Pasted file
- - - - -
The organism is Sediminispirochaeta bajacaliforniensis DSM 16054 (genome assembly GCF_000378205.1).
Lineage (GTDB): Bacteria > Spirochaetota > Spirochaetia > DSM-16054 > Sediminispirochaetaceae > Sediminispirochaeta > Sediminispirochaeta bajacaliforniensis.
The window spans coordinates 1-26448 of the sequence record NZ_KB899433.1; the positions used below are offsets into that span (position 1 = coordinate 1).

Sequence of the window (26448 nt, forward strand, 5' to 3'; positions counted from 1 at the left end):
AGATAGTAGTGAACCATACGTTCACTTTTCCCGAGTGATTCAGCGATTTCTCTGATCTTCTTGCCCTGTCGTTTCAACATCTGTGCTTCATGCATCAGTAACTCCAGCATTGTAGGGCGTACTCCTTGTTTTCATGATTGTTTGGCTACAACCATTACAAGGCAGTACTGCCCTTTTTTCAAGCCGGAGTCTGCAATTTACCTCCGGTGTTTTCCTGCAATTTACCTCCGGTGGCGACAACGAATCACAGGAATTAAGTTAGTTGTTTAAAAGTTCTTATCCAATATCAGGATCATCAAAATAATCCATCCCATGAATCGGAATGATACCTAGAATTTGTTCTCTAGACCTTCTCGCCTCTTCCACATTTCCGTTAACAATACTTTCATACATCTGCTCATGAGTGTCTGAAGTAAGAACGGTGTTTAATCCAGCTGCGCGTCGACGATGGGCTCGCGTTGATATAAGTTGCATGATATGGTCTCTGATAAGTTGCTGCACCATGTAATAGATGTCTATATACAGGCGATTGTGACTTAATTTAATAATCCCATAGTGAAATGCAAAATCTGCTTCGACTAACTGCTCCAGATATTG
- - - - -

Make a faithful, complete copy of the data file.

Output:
The organism is Sediminispirochaeta bajacaliforniensis DSM 16054 (genome assembly GCF_000378205.1).
Lineage (GTDB): Bacteria > Spirochaetota > Spirochaetia > DSM-16054 > Sediminispirochaetaceae > Sediminispirochaeta > Sediminispirochaeta bajacaliforniensis.
The window spans coordinates 1-26448 of the sequence record NZ_KB899433.1; the positions used below are offsets into that span (position 1 = coordinate 1).

Sequence of the window (26448 nt, forward strand, 5' to 3'; positions counted from 1 at the left end):
AGATAGTAGTGAACCATACGTTCACTTTTCCCGAGTGATTCAGCGATTTCTCTGATCTTCTTGCCCTGTCGTTTCAACATCTGTGCTTCATGCATCAGTAACTCCAGCATTGTAGGGCGTACTCCTTGTTTTCATGATTGTTTGGCTACAACCATTACAAGGCAGTACTGCCCTTTTTTCAAGCCGGAGTCTGCAATTTACCTCCGGTGTTTTCCTGCAATTTACCTCCGGTGGCGACAACGAATCACAGGAATTAAGTTAGTTGTTTAAAAGTTCTTATCCAATATCAGGATCATCAAAATAATCCATCCCATGAATCGGAATGATACCTAGAATTTGTTCTCTAGACCTTCTCGCCTCTTCCACATTTCCGTTAACAATACTTTCATACATCTGCTCATGAGTGTCTGAAGTAAGAACGGTGTTTAATCCAGCTGCGCGTCGACGATGGGCTCGCGTTGATATAAGTTGCATGATATGGTCTCTGATAAGTTGCTGCACCATGTAATAGATGTCTATATACAGGCGATTGTGACTTAATTTAATAATCCCATAGTGAAATGCAAAATCTGCTTCGACTAACTGCTCCAGATATTG